Have you ever completed a cabinet carcass glue up, only to find you didn't perfectly align the web or dust frames in their dados? Now there are small gaps or protrusions where the face frame and back need to go. That'll never do. The gaps will cause weakness in the cabinet, and the protrusions won't allow the face frame and back panels to be attached properly.
Don't tear down the cabinet and start over! This Instructable will detail the process behind repairing gaps and protrusions so the final glue up to the remaining sides goes perfectly, and your cabinet is strong.
You will need:
- Additional material that you made the web frames from; I used pine 1x4s
- Brad/pin nails
- Blue tape
- Tape measure
- Table saw
- Feather board (optional)
- Miter saw or crosscut sled
- Flush trim router bit
- Lots of clamps - bar/pipe, spring/grip, QuickGrip/F-Style
- Silicon glue brush
- Brad/pin nail gun
- Vise Grip/locking pliers
- Palm sander
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Step 1: Cut Repair Strips
I used pine 1x4's for the web frames, which the real dimensions are 3/4" x 3 1/2". So naturally I used the same material to repair the web frames.
I doubt this method of gluing on a strip and trimming it down would work well for plywood or MDF. If you used plywood for your web frames, use solid wood to shim it. Don't use MDF for web frames, MDF isn't very strong and can split really easily.
If I ripped a 3/4" strip, I could get 4 of them from one 1x4. I planned to just rip them holding them against the fence with push sticks, but decided to add a feather board to my miter track to ensure no kick back on my table saw.
Next time, I would use 1/4" strips, because my gaps were small and I had to take off lots of excess material.
Step 2: Glue & Clamp Repair Strip
Gather all your materials. A glue up is most successful when everything is ready and in place.
For the glue up, you will also need:
- Several tape strips
- Quick grip style bar clamps
- Long bar/pipe style clamps
- 2 inch grip/spring clamps
- wood glue (I prefer Titebond II for indoor projects)
- Silicone glue brush
Start with a dry run. Fit the pieces on the web frame fronts and clamp them on. Ensure a tight fit. If the dry run goes well, unclamp the dry piece and apply glue. Wipe a consistent spread of glue across the whole joint with the silicone brush.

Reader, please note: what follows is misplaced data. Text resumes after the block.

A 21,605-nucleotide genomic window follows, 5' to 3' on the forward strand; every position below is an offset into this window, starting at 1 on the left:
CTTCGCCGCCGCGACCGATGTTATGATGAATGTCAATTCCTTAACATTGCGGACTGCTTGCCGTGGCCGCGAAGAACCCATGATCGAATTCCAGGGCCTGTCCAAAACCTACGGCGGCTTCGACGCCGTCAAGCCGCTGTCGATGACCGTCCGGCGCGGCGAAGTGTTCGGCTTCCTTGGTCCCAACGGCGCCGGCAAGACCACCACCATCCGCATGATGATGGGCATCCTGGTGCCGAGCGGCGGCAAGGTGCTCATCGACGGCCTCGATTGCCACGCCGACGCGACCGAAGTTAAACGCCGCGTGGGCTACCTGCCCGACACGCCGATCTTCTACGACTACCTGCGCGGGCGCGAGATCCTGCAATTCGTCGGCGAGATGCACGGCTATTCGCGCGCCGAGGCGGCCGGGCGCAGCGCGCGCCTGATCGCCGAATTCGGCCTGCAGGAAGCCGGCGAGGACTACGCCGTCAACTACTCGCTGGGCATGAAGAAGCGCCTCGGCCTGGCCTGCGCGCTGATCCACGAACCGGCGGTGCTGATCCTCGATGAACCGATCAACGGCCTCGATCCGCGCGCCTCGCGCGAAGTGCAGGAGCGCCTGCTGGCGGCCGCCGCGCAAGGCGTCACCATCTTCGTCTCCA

While holding the glued end to the web frame, apply tape as tight as you can one handed to one side. Then apply tape to the other side as tight as you can. Then fill in the middle sections with tape, pulling as tight as you can before sticking the tape down. The tape is just to get the joint started, the clamps will apply the real pressure.
Apply a 2 inch grip clamp to each end to make sure the joint is aligned vertically. Then add bar clamps across the joint all along it to ensure a tight bond. You know you have tightened the clamps properly if you see some good glue squeeze out. You don't want to crank it down too hard, but enough to form a solid bond across the whole joint.
Wait 24 hours to remove the clamps. I know, glue sets up in an hour; I still prefer to let the joint cure fully until disturbing it.
Remove the tape and clean off the squeeze out. Whatever won't scrape off with a chisel lightly you can hit with a detail or palm sander.
Step 3: Trim Off the Excess to a True Edge
To true up the edge, I'm going to attach a temporary fence on the web frame where it meets the face of the cabinet, then use a flush trim bit in my router to trim most of the material away. Then for the edges, I'll hit it with a chisel and sanding to get it flush.
For the fence, use one of the extra strips cut from the 1x4. It can be attached with carpet tape, pin nail it on, with hot glue, or a few drops of cyanoacrylate glue (super glue). If you use carpet tape or glue you'll need to pry it off with a paint scraper or chisel. If you use pin nails, you can use a pry bar.
Once the fence is attached, chuck a flush trim bit into your router, and set it so the depth of the bearing hits the fence. Always adjust your router or any tool with the power cord unplugged.
Ride the router along the face, bearing hitting the fence and flush trim as much material as possible. Scribe a line at the edge of the fence for the remaining wood. Then, remove the temporary fence.
To chisel away the excess, make relief cuts across the grain and then follow the grain taking off a small layer at a time. Stop when you are 1/16 to 1/8 inch proud of the line, and then switch to a sander, and sand to the line. Keep the sander square against the face.
You could probably also remove the excess with a block plane if you have one.
Step 4: Attach the Face Frame & Back Panel
Now that the front edge is trued up, you can attach the face frame. You may need to apply some force to square up the cabinet. You should repeat the previous steps if you have large gaps in the back of the cabinet, or if the web frames are proud of the rabbet to hold your cabinet back panel.
With the edges of the web frames true to the face of the cabinet, your glue up will go more successfully, and your cabinet will be stronger. It may not be perfectly square, but when adding the back panel and face frame it can help square it up enough. You're not building a piano, so a little bit of slop in your tolerances can be okay. Unless you are building a piano.
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